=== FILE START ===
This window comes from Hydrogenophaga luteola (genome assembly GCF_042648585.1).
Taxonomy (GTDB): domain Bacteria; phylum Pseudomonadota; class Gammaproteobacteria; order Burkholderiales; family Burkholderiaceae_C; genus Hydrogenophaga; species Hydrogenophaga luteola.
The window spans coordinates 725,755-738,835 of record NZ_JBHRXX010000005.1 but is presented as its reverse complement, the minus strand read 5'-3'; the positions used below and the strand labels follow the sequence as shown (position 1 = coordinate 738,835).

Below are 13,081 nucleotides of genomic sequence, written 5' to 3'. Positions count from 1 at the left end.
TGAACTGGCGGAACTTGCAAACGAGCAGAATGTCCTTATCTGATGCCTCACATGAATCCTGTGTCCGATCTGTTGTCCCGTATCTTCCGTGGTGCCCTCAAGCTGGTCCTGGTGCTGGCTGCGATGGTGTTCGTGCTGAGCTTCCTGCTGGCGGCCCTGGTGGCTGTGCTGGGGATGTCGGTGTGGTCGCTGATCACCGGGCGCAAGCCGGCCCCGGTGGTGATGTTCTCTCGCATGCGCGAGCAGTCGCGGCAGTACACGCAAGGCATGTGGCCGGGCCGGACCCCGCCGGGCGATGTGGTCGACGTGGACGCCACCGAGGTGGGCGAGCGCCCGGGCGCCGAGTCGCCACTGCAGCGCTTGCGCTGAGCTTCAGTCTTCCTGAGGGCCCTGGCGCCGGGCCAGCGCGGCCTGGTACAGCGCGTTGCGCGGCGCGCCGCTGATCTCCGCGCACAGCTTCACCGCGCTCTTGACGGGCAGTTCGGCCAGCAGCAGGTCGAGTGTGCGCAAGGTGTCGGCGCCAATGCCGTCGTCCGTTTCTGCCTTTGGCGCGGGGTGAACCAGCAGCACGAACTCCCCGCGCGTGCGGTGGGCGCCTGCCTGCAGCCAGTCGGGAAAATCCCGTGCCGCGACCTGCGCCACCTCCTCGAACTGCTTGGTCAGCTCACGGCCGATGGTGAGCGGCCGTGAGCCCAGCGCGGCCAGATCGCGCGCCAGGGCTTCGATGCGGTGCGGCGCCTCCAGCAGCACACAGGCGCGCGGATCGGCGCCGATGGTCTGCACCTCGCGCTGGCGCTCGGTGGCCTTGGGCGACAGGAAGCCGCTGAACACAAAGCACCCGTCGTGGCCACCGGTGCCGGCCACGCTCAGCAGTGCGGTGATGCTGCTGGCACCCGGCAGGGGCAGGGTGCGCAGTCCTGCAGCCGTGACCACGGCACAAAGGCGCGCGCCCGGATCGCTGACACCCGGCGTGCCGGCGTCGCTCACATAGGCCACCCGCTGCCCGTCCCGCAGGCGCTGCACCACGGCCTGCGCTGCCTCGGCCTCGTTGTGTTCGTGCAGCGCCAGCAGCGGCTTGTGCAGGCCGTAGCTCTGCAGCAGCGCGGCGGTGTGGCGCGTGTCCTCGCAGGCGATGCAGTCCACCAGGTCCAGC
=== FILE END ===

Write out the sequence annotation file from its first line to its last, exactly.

This window comes from Hydrogenophaga luteola (genome assembly GCF_042648585.1).
Taxonomy (GTDB): domain Bacteria; phylum Pseudomonadota; class Gammaproteobacteria; order Burkholderiales; family Burkholderiaceae_C; genus Hydrogenophaga; species Hydrogenophaga luteola.
The window spans coordinates 725,755-738,835 of record NZ_JBHRXX010000005.1 but is presented as its reverse complement, the minus strand read 5'-3'; the positions used below and the strand labels follow the sequence as shown (position 1 = coordinate 738,835).

Below are 13,081 nucleotides of genomic sequence, written 5' to 3'. Positions count from 1 at the left end.
TGAACTGGCGGAACTTGCAAACGAGCAGAATGTCCTTATCTGATGCCTCACATGAATCCTGTGTCCGATCTGTTGTCCCGTATCTTCCGTGGTGCCCTCAAGCTGGTCCTGGTGCTGGCTGCGATGGTGTTCGTGCTGAGCTTCCTGCTGGCGGCCCTGGTGGCTGTGCTGGGGATGTCGGTGTGGTCGCTGATCACCGGGCGCAAGCCGGCCCCGGTGGTGATGTTCTCTCGCATGCGCGAGCAGTCGCGGCAGTACACGCAAGGCATGTGGCCGGGCCGGACCCCGCCGGGCGATGTGGTCGACGTGGACGCCACCGAGGTGGGCGAGCGCCCGGGCGCCGAGTCGCCACTGCAGCGCTTGCGCTGAGCTTCAGTCTTCCTGAGGGCCCTGGCGCCGGGCCAGCGCGGCCTGGTACAGCGCGTTGCGCGGCGCGCCGCTGATCTCCGCGCACAGCTTCACCGCGCTCTTGACGGGCAGTTCGGCCAGCAGCAGGTCGAGTGTGCGCAAGGTGTCGGCGCCAATGCCGTCGTCCGTTTCTGCCTTTGGCGCGGGGTGAACCAGCAGCACGAACTCCCCGCGCGTGCGGTGGGCGCCTGCCTGCAGCCAGTCGGGAAAATCCCGTGCCGCGACCTGCGCCACCTCCTCGAACTGCTTGGTCAGCTCACGGCCGATGGTGAGCGGCCGTGAGCCCAGCGCGGCCAGATCGCGCGCCAGGGCTTCGATGCGGTGCGGCGCCTCCAGCAGCACACAGGCGCGCGGATCGGCGCCGATGGTCTGCACCTCGCGCTGGCGCTCGGTGGCCTTGGGCGACAGGAAGCCGCTGAACACAAAGCACCCGTCGTGGCCACCGGTGCCGGCCACGCTCAGCAGTGCGGTGATGCTGCTGGCACCCGGCAGGGGCAGGGTGCGCAGTCCTGCAGCCGTGACCACGGCACAAAGGCGCGCGCCCGGATCGCTGACACCCGGCGTGCCGGCGTCGCTCACATAGGCCACCCGCTGCCCGTCCCGCAGGCGCTGCACCACGGCCTGCGCTGCCTCGGCCTCGTTGTGTTCGTGCAGCGCCAGCAGCGGCTTGTGCAGGCCGTAGCTCTGCAGCAGCGCGGCGGTGTGGCGCGTGTCCTCGCAGGCGATGCAGTCCACCAGGTCCAGC